Just a couple of days into my new life as an expat in Uruguay, I was having lunch on the patio of a restaurant in Punta del Este. I had ordered by pointing to an item on the menu that I imagined was a large Italian-style salad… Ten minutes later, however, the waiter set a large glass serving bowl of sliced beets in front of me.
“Okay,” I thought to myself, “time to get serious about learning Spanish…”
Learning Spanish in Uruguay has helped me to learn about Uruguay’s culture. For example, Uruguay has more social formalities than in the U.S. Linguistically they maintain the formal form of “you” and familiar forms of “you” for friends and family.
People usually don’t greet strangers on the street. If one does approach a stranger, say, to ask street directions, they will first indicate they have a question to ask, or request a consultation before stating the question.
At the same time, once a relationship develops, such as becoming a regular customer, neighbor, or friend, Uruguayans are very warm. They stand close together, touch a lot, and greet their friends and coworkers with a kiss on the cheek.
My study of Spanish has not been steady or followed a logical progression. I have studied a book for a few weeks here, and audio lessons for a few weeks there.
One of my most productive bursts of learning was three weeks I spent attending a Spanish language school in Montevideo. I had four hours of class a day: two hours of formal lessons and two hours of conversation.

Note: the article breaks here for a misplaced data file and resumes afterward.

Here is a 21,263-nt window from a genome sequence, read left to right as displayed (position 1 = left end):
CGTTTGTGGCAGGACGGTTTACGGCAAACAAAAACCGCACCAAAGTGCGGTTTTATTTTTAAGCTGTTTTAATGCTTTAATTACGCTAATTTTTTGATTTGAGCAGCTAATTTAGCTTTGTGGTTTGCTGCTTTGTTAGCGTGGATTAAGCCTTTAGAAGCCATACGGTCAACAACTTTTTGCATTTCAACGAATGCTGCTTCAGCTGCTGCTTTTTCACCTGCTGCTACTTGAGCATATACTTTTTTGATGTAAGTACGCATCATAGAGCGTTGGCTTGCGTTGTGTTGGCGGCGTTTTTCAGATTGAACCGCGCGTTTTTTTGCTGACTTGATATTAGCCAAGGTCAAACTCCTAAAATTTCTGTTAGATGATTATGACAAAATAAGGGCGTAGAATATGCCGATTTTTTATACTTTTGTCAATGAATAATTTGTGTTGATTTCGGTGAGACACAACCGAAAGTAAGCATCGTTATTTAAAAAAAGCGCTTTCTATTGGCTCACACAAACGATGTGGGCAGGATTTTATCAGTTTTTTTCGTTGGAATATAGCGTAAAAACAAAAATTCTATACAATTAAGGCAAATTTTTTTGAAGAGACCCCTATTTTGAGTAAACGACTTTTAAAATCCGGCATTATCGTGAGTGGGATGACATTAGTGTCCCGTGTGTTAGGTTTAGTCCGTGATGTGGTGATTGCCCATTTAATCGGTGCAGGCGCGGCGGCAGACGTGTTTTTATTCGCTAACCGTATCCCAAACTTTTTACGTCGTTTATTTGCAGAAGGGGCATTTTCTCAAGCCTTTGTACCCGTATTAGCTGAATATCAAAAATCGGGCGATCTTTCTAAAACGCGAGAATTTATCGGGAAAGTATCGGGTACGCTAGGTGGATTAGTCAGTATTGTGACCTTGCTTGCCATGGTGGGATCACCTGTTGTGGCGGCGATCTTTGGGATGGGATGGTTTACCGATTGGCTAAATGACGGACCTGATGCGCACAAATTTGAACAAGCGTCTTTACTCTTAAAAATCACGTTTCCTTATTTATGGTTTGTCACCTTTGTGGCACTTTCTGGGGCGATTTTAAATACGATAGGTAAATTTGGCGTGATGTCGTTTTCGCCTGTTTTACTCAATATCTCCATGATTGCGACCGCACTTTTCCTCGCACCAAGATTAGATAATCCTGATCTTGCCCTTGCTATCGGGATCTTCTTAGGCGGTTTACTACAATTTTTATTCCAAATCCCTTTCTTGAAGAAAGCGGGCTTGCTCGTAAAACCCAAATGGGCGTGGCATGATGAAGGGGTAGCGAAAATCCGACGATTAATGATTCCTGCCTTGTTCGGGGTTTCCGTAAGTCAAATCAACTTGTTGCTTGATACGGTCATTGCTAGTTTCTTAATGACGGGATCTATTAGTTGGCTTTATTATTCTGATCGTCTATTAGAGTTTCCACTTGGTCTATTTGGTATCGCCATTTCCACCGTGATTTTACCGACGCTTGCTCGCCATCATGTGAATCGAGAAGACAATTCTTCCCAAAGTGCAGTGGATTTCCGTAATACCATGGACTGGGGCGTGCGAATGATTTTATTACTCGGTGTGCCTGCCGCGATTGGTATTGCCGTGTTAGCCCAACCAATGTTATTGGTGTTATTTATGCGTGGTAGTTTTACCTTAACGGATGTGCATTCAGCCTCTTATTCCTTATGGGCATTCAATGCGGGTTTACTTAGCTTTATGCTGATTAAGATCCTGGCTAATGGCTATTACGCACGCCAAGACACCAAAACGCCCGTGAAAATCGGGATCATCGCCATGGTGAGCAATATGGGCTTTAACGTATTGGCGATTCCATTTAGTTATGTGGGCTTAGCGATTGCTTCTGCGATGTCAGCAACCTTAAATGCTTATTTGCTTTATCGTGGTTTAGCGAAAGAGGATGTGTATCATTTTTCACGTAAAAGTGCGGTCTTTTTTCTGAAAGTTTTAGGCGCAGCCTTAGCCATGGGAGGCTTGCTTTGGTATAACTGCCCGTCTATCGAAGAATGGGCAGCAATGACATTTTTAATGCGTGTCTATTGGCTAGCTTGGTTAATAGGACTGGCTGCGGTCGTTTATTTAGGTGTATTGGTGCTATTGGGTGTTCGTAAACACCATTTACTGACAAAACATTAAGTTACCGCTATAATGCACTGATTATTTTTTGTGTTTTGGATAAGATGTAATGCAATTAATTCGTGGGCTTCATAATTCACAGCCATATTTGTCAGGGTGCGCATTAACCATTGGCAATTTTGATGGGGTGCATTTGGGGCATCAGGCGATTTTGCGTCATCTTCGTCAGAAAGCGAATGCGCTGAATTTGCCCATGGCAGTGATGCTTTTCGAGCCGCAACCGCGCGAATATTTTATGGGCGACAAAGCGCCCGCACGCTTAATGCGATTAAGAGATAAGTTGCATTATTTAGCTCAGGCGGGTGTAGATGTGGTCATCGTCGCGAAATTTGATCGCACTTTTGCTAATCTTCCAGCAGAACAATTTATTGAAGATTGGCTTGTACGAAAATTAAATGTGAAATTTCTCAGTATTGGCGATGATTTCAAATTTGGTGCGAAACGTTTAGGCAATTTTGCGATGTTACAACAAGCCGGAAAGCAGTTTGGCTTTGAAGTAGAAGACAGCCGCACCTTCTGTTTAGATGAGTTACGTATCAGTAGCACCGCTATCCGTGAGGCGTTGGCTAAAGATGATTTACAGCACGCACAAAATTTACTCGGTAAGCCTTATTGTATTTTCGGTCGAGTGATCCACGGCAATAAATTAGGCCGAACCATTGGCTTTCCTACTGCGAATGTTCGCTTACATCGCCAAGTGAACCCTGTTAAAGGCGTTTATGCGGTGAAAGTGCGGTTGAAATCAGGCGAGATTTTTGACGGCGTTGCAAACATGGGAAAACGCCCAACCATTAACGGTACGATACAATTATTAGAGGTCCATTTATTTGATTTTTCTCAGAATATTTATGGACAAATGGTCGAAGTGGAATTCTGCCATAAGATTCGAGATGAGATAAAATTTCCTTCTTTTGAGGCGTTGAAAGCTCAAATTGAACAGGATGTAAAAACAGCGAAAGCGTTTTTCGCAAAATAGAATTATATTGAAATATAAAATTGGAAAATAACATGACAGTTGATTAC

Besides helping to improve my Spanish, I made friends with a variety of interesting people. In my Spanish conversation class there was a French scientist, a German cello player, a Norwegian graduate student, a Brazilian secretary, and an American who was working for a local IT company.
The owner of the school, who was from Spain, had a farm just outside of town. One afternoon she invited us out for an afternoon of horseback riding. Another evening, I went out with a few of my fellow students for my first tango lesson.
My Spanish still has a long way to go, and I have gotten lax in my studies. But I know enough Spanish to get by and have several bilingual friends.
However, I am discovering a new drive to push forward in my Spanish studies, for the interesting people and situations I have ahead of me in this precious little country called Uruguay.
Editor’s note: A whole new world opens up to you when you speak the local language. And if you follow these tips, you’ll be speaking Spanish in 20 minutes.